Technical and Training Technical Articles Brake Squeal

Brake Squeal

It is no secret that a rushed brake job can leave some things undone that may contribute to noise and comebacks. Generally brake noise is caused by the vibration of brake pads.

Brake discs

Discs must be smooth, clean and flat to provide optimum braking. If the brake disc is rough, warped, scored or glazed the pads are going to vibrate or chatter every time you apply the brakes. If the brake discs are to thin the brake system will operate at a higher temperature resulting in glazed pads. For every 1mm taken of a disc it adds between 80-100 degrees to the operating temperature of the brake system.

Brake pad vibration

Another form of brake squeal is caused by the Brake Pad vibrating when brake pressure is applied. Heavy braking usually stops the squeal because the extra pressure dampens the vibration. If heavy braking does not stop the squealing it is a sign of a significant problem. Squealing that appears under light braking is not a safety concern; it is just very annoying.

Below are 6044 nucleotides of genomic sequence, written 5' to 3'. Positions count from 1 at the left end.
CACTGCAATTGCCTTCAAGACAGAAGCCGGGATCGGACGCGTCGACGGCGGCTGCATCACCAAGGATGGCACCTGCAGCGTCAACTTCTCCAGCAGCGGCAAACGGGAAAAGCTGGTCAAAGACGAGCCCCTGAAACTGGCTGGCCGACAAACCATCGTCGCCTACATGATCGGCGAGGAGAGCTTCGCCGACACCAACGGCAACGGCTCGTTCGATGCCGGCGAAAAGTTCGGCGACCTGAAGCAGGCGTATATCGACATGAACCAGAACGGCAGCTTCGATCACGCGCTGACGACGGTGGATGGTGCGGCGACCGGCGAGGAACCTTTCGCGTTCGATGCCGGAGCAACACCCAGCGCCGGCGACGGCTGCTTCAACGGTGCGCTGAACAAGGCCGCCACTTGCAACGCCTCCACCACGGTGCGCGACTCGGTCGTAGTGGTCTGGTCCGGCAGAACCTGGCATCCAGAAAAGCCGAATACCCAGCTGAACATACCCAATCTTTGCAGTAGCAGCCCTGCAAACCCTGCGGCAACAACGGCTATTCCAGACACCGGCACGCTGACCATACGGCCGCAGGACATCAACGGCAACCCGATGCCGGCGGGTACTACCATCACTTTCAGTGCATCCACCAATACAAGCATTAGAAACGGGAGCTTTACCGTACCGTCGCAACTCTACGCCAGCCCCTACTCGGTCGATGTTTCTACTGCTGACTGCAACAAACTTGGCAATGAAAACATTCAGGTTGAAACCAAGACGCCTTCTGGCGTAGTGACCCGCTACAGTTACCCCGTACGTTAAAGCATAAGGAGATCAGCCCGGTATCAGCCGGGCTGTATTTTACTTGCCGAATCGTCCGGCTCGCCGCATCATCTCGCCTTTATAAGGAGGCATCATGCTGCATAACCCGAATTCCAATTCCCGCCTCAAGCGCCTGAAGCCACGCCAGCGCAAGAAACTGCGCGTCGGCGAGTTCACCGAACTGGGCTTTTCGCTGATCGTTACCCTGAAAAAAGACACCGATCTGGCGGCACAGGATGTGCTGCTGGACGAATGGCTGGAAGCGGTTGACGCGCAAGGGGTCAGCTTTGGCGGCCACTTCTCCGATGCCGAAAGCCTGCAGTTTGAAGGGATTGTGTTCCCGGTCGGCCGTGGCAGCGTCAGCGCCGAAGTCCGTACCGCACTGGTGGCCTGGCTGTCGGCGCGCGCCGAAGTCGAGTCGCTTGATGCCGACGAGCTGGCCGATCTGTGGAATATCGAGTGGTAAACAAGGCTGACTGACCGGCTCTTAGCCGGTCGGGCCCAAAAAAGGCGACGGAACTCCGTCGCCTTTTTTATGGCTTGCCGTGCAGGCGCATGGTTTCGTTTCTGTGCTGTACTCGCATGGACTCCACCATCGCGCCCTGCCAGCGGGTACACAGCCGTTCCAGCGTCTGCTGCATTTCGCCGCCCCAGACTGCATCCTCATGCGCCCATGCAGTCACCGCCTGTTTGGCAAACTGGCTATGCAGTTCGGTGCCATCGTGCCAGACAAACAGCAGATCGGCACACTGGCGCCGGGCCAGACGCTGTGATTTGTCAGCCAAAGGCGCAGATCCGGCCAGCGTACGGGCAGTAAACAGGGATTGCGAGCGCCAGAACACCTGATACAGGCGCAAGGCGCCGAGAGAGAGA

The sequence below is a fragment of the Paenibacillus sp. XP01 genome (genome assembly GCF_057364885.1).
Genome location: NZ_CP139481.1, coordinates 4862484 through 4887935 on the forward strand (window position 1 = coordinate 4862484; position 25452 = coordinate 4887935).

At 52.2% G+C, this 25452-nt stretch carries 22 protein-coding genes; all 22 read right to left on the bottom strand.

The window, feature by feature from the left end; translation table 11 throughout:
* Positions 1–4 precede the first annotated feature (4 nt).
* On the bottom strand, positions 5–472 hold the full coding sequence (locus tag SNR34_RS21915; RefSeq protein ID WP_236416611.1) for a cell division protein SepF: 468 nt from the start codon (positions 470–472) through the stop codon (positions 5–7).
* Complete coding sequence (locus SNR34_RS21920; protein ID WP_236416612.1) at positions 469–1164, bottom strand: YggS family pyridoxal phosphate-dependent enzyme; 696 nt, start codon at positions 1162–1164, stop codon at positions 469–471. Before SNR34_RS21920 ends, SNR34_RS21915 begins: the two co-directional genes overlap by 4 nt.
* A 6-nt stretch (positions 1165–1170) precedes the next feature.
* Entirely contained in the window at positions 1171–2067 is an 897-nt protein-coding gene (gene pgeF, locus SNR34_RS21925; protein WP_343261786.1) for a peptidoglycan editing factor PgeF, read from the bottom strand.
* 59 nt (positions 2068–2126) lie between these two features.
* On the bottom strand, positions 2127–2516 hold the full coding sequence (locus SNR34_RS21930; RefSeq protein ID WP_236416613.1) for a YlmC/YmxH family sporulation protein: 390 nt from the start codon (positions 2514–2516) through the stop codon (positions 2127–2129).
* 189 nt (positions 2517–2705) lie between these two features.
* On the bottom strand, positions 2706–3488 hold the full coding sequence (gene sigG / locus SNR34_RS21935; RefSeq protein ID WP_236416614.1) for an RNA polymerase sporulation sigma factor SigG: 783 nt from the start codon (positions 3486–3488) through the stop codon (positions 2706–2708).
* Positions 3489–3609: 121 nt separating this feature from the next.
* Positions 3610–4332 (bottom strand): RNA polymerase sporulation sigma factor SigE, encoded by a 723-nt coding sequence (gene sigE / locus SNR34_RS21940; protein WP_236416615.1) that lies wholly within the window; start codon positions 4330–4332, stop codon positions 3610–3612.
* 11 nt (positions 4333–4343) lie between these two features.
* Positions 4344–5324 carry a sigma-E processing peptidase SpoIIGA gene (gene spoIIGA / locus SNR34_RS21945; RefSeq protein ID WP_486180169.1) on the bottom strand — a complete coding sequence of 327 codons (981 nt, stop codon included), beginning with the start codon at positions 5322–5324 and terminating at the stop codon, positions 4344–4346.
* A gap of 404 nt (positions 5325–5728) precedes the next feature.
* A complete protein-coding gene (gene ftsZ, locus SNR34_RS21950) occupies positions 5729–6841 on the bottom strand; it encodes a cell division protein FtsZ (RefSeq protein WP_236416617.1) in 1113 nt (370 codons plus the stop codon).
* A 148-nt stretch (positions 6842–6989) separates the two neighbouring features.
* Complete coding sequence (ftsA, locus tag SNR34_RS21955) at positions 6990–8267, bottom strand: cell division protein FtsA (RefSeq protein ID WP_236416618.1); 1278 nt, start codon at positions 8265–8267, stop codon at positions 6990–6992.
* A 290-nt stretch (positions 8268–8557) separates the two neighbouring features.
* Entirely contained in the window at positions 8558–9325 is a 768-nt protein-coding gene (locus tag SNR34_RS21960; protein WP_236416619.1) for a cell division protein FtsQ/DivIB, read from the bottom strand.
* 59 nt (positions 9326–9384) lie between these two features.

When this type of squealing occurs it is usually the leading edge of the Brake Pad that is in contact with the rotor causing a twisting force on the pad making the trailing edge want to lift away from the disc.

Vibration dampers

One option to help reduce the Brake Pad squeal is to fit Brake Pad vibration damper pads. The vibration dampers are a self-stick fibre material shim that sticks to the back of the brake pad. Some Brake Pads have a spring at the back of the backing plate located in the middle of the pad. The spring fits tightly into the piston with the fibre shim sticking to the back of the brake pad. The theory is that the fibre shim will help cushioning the vibration of the brake pad.

Anti-squeal compounds

A second option is to coat the back of the Brake Pad with a quality anti-squeal compound. This is applied to the back of the brake pad. It is said that a combination of vibration dampers and a coating of anti-squeal compound usually reduces low speed squeal.

Article by Stephan Visser
Issued by Safeline: June 2002

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